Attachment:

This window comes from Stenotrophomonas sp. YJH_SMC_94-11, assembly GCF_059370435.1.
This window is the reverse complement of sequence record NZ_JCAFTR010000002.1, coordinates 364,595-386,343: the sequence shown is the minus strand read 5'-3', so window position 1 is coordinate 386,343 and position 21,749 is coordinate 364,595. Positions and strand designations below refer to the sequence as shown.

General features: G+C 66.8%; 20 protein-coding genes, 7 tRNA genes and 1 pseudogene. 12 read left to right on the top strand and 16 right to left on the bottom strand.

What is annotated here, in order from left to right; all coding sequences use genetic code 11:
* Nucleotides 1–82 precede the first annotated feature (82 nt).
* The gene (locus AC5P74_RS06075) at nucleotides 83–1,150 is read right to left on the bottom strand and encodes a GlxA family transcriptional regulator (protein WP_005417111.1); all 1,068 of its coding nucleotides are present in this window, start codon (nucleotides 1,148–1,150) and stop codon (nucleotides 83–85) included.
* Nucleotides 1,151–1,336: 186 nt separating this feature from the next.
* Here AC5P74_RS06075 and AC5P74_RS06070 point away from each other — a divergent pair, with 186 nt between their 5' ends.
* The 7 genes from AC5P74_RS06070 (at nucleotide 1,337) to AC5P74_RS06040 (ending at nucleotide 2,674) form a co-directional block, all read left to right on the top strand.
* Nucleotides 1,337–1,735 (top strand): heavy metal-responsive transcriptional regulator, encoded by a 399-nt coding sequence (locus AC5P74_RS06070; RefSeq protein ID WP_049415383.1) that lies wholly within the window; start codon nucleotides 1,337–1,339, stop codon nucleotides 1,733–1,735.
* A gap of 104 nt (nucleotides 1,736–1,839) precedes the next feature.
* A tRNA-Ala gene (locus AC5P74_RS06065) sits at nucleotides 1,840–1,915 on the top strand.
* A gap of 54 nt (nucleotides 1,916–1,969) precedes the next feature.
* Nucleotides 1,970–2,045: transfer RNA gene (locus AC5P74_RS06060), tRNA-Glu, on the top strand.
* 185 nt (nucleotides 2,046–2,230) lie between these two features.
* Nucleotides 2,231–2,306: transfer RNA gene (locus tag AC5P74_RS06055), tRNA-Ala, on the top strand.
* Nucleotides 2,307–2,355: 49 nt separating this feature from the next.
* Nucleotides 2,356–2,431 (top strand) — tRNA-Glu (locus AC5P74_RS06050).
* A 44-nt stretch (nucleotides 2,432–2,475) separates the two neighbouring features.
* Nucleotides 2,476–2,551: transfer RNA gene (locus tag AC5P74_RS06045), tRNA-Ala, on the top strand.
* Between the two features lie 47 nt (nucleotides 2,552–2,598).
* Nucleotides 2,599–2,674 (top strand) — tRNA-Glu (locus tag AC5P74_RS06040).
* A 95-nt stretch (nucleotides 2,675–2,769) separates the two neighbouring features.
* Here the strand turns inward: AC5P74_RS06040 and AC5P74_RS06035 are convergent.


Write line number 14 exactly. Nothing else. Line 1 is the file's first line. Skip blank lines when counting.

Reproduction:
* Nucleotides 1,970–2,045: transfer RNA gene (locus AC5P74_RS06060), tRNA-Glu, on the top strand.